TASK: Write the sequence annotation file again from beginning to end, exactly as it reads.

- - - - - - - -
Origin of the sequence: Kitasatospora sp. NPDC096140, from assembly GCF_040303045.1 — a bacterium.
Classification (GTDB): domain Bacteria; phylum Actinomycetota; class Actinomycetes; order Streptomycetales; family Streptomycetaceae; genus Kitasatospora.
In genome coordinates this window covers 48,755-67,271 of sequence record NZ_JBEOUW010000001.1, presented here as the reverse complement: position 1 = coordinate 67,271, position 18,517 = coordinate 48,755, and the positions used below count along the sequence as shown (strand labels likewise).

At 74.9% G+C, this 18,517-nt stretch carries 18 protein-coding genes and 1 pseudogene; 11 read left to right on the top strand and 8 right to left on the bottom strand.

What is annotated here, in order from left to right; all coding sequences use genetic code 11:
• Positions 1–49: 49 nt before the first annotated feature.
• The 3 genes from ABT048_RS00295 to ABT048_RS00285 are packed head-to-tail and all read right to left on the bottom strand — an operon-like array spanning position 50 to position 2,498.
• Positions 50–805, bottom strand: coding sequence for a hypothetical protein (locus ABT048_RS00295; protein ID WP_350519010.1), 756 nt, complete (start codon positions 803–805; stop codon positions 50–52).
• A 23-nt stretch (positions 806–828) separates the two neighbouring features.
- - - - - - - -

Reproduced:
Origin of the sequence: Kitasatospora sp. NPDC096140, from assembly GCF_040303045.1 — a bacterium.
Classification (GTDB): domain Bacteria; phylum Actinomycetota; class Actinomycetes; order Streptomycetales; family Streptomycetaceae; genus Kitasatospora.
In genome coordinates this window covers 48,755-67,271 of sequence record NZ_JBEOUW010000001.1, presented here as the reverse complement: position 1 = coordinate 67,271, position 18,517 = coordinate 48,755, and the positions used below count along the sequence as shown (strand labels likewise).

At 74.9% G+C, this 18,517-nt stretch carries 18 protein-coding genes and 1 pseudogene; 11 read left to right on the top strand and 8 right to left on the bottom strand.

What is annotated here, in order from left to right; all coding sequences use genetic code 11:
• Positions 1–49: 49 nt before the first annotated feature.
• The 3 genes from ABT048_RS00295 to ABT048_RS00285 are packed head-to-tail and all read right to left on the bottom strand — an operon-like array spanning position 50 to position 2,498.
• Positions 50–805, bottom strand: coding sequence for a hypothetical protein (locus ABT048_RS00295; protein ID WP_350519010.1), 756 nt, complete (start codon positions 803–805; stop codon positions 50–52).
• A 23-nt stretch (positions 806–828) separates the two neighbouring features.